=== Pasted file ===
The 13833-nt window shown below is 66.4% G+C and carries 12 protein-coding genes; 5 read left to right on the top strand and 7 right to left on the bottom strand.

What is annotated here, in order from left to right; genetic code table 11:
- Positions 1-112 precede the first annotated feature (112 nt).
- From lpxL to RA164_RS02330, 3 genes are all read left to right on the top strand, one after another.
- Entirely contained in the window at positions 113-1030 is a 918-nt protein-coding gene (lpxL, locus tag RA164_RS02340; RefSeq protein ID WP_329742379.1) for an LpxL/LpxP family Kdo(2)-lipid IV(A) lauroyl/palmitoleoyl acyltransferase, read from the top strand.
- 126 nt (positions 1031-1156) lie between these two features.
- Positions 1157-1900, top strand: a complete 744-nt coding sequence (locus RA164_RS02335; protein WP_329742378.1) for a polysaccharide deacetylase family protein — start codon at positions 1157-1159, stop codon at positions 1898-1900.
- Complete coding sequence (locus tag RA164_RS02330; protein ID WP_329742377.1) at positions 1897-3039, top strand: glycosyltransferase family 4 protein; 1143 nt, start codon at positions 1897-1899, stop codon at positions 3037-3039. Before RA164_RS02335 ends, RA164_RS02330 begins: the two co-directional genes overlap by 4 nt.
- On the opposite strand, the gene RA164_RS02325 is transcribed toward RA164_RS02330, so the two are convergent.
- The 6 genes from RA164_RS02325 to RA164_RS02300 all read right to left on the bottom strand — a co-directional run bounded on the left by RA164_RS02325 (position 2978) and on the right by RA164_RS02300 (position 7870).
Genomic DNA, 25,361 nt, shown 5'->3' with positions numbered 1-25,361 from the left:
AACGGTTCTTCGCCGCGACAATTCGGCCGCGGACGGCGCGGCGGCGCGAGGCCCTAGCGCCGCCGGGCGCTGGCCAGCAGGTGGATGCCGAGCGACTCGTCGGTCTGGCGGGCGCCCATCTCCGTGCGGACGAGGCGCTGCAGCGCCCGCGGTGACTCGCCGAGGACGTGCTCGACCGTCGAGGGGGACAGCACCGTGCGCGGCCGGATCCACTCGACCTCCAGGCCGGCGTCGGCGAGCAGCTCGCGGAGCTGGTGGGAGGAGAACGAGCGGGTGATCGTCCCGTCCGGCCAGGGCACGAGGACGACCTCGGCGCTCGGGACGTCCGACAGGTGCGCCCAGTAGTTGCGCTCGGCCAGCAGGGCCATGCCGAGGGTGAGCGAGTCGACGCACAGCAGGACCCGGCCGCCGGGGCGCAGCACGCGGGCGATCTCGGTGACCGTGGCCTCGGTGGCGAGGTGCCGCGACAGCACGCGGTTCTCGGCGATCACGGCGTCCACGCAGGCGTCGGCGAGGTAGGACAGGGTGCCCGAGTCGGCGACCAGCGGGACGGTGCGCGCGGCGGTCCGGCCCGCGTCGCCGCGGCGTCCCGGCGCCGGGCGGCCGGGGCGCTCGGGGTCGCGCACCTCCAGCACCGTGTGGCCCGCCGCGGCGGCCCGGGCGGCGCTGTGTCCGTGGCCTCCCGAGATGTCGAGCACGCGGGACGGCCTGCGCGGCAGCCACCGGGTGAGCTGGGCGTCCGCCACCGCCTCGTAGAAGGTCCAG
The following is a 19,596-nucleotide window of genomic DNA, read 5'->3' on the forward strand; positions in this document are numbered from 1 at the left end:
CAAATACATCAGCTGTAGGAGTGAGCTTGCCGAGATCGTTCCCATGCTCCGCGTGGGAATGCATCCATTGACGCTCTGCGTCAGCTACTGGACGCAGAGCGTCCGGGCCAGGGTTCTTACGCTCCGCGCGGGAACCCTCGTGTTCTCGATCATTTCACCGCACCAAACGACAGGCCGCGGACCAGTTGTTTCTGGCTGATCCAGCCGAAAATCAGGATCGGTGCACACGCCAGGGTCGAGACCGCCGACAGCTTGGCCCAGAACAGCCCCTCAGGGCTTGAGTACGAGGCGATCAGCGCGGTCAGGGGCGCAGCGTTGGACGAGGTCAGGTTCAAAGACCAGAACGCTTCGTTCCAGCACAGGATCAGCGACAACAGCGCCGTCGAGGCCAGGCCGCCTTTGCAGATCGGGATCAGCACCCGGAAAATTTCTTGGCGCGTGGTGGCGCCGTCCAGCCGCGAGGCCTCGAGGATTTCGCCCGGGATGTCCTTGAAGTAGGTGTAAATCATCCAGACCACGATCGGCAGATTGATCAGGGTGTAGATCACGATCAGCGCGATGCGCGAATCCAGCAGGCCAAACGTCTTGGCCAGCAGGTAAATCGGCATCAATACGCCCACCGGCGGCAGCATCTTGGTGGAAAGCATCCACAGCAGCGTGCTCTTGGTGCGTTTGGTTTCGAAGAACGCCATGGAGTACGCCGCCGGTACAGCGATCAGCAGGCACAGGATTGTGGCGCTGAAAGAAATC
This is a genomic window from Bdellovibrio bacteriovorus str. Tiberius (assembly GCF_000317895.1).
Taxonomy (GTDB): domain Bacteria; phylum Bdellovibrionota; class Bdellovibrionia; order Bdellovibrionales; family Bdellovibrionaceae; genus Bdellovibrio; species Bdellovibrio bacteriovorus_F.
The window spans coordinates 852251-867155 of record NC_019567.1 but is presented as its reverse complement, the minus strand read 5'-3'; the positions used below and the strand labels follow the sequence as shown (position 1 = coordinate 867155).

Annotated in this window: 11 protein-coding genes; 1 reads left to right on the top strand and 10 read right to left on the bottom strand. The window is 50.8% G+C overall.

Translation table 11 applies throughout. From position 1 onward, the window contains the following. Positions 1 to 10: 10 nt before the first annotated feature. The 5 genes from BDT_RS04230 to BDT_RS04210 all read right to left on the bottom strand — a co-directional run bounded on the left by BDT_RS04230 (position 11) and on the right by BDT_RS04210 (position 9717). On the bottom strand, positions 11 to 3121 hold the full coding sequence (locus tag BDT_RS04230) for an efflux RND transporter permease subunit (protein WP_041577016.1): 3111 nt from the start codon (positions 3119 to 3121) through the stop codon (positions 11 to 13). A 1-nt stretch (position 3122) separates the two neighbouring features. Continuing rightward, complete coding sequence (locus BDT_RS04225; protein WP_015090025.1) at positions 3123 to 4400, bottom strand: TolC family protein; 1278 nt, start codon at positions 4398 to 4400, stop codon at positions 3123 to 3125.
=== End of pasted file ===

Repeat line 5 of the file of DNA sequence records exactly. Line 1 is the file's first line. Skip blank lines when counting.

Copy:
- Entirely contained in the window at positions 113-1030 is a 918-nt protein-coding gene (lpxL, locus tag RA164_RS02340; RefSeq protein ID WP_329742379.1) for an LpxL/LpxP family Kdo(2)-lipid IV(A) lauroyl/palmitoleoyl acyltransferase, read from the top strand.